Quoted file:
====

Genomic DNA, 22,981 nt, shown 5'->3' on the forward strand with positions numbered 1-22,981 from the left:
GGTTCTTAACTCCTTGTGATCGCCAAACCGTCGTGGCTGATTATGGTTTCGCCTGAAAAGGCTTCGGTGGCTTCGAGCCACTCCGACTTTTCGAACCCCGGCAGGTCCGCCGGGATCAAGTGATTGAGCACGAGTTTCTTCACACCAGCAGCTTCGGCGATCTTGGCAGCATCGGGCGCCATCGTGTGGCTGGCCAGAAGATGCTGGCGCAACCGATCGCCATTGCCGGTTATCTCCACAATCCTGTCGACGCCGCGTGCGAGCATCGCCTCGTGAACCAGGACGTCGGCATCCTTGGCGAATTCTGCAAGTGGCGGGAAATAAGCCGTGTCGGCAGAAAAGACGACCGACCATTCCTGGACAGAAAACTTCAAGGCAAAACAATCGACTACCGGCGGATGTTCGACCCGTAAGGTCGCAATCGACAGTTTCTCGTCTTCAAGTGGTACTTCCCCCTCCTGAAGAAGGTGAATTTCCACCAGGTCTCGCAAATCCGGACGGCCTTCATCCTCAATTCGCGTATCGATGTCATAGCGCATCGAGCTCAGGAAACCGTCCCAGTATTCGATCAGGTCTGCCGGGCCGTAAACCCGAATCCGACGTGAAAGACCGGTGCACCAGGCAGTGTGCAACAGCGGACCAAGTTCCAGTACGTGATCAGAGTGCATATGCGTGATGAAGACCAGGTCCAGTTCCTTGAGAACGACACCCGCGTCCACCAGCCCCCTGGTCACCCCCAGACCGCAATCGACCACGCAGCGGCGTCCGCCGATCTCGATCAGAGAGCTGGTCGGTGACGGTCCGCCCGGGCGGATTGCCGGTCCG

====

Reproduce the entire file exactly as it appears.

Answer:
Genomic DNA, 22,981 nt, shown 5'->3' on the forward strand with positions numbered 1-22,981 from the left:
GGTTCTTAACTCCTTGTGATCGCCAAACCGTCGTGGCTGATTATGGTTTCGCCTGAAAAGGCTTCGGTGGCTTCGAGCCACTCCGACTTTTCGAACCCCGGCAGGTCCGCCGGGATCAAGTGATTGAGCACGAGTTTCTTCACACCAGCAGCTTCGGCGATCTTGGCAGCATCGGGCGCCATCGTGTGGCTGGCCAGAAGATGCTGGCGCAACCGATCGCCATTGCCGGTTATCTCCACAATCCTGTCGACGCCGCGTGCGAGCATCGCCTCGTGAACCAGGACGTCGGCATCCTTGGCGAATTCTGCAAGTGGCGGGAAATAAGCCGTGTCGGCAGAAAAGACGACCGACCATTCCTGGACAGAAAACTTCAAGGCAAAACAATCGACTACCGGCGGATGTTCGACCCGTAAGGTCGCAATCGACAGTTTCTCGTCTTCAAGTGGTACTTCCCCCTCCTGAAGAAGGTGAATTTCCACCAGGTCTCGCAAATCCGGACGGCCTTCATCCTCAATTCGCGTATCGATGTCATAGCGCATCGAGCTCAGGAAACCGTCCCAGTATTCGATCAGGTCTGCCGGGCCGTAAACCCGAATCCGACGTGAAAGACCGGTGCACCAGGCAGTGTGCAACAGCGGACCAAGTTCCAGTACGTGATCAGAGTGCATATGCGTGATGAAGACCAGGTCCAGTTCCTTGAGAACGACACCCGCGTCCACCAGCCCCCTGGTCACCCCCAGACCGCAATCGACCACGCAGCGGCGTCCGCCGATCTCGATCAGAGAGCTGGTCGGTGACGGTCCGCCCGGGCGGATTGCCGGTCCG